Under the provisions of the United States Constitution, Article IV, Section 1, the courts of this State are not required to accord full faith and credit to a judgment or decree of a court of another state, if such judgment or decree was procured *501 by fraud, or if the court by which it was rendered lacked jurisdiction of the person or the subject matter. A judgment or decree rendered by a court of a sister state under such circumstances may be attacked collaterally in the courts of this State. Consumer Credit Co. v. Bowers, W.Va., 104 S.E.2d 869; Paull v. Cook, 135 W.Va. 833, 65 S.E.2d 750; Perkins v. Hall, 123 W.Va. 707, 17 S.E.2d 795; Grinrod Process Corporation v. Rothwell, 117 W.Va. 709, 189 S.E. 100; International Harvester Co. v. Solazo, 116 W.Va. 34, 178 S.E. 429; Citizens' National Bank v. Consolidated Glass Co., 83 W.Va. 1, 97 S.E. 689; Roller v. Murray, 71 W.Va. 161, 76 S.E. 172, L.R.A. 1915F, 984; Stewart v. Northern Assurance Co., 45 W.Va. 734, 32 S.E. 218, 44 L.R.A. 101; Crumlish's Adm'r v. Central Imp. Co., 38 W.Va. 390, 18 S.E. 456, 23 L.R.A. 120; Stewart v. Stewart, 27 W.Va. 167; Gilchrist v. West Virginia O. & O. L. Co., 21 W.Va. 115. The same principles have been applied by this Court to divorce decrees rendered by courts of sister states. Morris v. Morris, 113 W.Va. 800, 169 S.E. 475; Woodford v. Woodford, 111 W.Va. 116, 161 S.E. 3; State v. Goudy, 94 W.Va. 542, 119 S.E. 685; Caswell v. Caswell, 84 W.Va. 575, 100 S.E. 482; Campbell v. Switzer, 74 W.Va. 509, 82 S.E. 319.

Courts of this State are authorized to take judicial notice of the laws of another state. Code, 57-1-4. At the time of the institution of the divorce suit, the laws of the State of Tennessee required a prior residence of two years as a prerequisite to the right to maintain such suit. Williams Code of Tennessee (1934), Section 8428.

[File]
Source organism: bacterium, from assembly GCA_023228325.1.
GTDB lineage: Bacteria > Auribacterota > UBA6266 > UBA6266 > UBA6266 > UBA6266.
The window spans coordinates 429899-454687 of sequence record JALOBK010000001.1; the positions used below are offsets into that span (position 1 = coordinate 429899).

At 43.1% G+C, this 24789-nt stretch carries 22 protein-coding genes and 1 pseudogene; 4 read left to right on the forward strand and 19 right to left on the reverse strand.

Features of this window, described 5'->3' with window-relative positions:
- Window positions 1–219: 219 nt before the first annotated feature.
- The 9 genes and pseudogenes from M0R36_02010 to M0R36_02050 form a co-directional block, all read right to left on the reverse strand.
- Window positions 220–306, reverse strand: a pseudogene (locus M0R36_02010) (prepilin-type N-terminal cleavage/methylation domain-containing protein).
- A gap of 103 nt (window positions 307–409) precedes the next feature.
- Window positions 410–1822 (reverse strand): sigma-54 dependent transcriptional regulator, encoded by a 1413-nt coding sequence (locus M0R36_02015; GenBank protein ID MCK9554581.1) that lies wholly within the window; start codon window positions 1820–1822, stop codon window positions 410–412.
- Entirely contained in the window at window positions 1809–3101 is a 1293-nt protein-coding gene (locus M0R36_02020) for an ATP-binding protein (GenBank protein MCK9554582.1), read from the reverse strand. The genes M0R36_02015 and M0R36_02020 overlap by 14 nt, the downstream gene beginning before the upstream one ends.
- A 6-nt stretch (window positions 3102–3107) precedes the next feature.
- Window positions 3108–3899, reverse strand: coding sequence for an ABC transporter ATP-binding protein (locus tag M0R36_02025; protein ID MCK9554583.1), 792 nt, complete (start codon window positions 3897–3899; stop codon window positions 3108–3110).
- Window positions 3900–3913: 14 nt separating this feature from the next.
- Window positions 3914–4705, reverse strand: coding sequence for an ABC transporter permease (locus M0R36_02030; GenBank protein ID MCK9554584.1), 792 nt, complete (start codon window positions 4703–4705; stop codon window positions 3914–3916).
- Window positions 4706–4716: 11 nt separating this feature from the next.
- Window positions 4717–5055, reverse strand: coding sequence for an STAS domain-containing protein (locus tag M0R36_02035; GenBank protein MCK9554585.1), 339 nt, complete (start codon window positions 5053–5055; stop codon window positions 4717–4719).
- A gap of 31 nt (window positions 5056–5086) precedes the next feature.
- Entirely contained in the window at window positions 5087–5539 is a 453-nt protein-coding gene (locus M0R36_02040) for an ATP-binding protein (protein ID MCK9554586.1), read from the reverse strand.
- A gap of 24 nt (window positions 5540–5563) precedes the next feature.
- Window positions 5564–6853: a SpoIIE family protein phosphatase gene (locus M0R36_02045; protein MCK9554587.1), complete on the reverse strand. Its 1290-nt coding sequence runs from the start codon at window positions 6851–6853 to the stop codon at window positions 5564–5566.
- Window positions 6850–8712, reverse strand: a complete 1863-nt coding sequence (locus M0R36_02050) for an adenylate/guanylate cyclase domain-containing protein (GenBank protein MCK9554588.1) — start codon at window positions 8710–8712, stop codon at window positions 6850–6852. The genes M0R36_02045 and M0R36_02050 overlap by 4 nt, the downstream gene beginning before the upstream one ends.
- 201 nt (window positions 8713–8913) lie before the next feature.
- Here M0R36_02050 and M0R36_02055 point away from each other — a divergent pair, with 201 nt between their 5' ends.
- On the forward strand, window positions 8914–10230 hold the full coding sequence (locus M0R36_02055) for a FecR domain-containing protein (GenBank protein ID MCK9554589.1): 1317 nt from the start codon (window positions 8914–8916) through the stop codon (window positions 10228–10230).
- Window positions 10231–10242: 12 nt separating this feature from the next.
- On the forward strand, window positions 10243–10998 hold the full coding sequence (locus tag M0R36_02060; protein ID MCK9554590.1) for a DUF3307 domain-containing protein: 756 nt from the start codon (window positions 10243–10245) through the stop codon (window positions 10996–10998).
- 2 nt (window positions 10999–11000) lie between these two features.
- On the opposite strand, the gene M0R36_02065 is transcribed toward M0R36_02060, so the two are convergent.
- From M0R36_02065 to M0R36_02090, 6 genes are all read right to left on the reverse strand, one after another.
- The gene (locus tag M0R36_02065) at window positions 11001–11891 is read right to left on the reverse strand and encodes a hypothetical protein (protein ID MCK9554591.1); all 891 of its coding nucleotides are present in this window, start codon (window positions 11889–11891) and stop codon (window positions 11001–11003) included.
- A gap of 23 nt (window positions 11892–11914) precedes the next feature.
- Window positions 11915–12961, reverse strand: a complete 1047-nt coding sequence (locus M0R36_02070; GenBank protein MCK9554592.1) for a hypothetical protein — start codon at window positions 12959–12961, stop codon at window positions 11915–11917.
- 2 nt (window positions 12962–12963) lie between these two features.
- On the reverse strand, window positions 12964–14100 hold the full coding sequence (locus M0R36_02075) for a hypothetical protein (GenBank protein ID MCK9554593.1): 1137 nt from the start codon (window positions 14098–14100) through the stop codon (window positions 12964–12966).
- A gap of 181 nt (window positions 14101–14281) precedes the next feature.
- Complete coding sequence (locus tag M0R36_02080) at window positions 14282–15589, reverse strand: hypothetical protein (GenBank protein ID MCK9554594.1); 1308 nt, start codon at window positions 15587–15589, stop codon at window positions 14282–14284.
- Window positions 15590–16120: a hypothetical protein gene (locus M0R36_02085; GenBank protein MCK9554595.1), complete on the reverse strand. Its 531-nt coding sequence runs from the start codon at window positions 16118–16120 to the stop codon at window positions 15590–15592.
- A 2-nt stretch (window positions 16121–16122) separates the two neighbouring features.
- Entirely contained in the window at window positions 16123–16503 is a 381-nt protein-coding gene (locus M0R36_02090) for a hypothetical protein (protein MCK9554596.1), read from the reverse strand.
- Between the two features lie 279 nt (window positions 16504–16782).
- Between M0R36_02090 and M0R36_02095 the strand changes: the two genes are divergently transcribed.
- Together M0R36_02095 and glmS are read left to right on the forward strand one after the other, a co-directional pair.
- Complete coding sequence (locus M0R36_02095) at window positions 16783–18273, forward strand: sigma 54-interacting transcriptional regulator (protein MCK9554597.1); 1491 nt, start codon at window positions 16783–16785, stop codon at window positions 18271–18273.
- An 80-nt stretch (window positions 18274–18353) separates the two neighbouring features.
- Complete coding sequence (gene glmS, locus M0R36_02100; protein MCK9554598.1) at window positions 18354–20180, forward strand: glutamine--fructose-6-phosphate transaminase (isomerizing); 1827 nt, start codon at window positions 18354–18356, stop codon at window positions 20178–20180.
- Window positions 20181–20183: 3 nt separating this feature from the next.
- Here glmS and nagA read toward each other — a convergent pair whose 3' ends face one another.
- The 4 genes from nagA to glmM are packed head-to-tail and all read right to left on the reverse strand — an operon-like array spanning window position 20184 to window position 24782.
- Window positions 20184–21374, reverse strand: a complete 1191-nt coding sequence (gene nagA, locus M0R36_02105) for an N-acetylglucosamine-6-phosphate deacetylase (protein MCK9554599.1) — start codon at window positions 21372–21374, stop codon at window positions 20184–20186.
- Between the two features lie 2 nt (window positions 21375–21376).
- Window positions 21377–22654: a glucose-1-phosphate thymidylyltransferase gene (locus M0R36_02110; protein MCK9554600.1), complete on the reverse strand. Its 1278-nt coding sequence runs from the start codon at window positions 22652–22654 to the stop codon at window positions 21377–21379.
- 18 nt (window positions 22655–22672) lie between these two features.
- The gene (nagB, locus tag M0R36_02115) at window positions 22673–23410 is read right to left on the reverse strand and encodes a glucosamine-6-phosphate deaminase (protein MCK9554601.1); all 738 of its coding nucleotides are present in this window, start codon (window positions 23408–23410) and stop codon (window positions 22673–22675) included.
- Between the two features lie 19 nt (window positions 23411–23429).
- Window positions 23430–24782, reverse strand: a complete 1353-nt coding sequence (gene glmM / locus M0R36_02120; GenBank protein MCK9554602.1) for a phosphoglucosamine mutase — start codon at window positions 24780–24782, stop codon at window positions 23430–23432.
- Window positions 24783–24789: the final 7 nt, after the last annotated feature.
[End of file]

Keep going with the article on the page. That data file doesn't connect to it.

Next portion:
It is clearly established by both the pleadings and the proof in the annulment suit that neither party to the divorce suit was domiciled in the State of Tennessee at the time the divorce suit was instituted in that state. On the contrary, the pleadings and proof clearly establish that the husband was at that time domiciled in and a resident of the State of West Virginia, and that Grace Showalter Gardner was a resident of the State of Virginia. "No valid divorce from the bond of matrimony can be decreed, on constructive service, by the courts of a state in which neither party is domiciled; and the recital in the proceedings of the facts necessary to show jurisdiction may be contradicted." Ward v. Ward, 115 W.Va. 429, syl., 176 S.E. 708. See also Williams v. North Carolina, 325 U.S. 226, 65 S. Ct. 1092, 89 L. Ed. 1577, 157 A.L.R. 1366 (Annotation page 1399); 143 A.L.R. 1296; 28 A.L.R.2d 1306; 27B C.J.S. Divorce § 356, p. 835. Since neither party was domiciled in the State of Tennessee at the time of the institution of the suit for divorce, the Circuit Court of Greenbrier County properly held that the Circuit Court of Hamilton County, Tennessee, acquired no jurisdiction.

It is urged on behalf of the defendant that the plaintiff on the basis of estoppel, and on the basis of the "clean hands" doctrine, should not be permitted to assert in this suit the invalidity of the divorce procured at his instance in the State of Tennessee.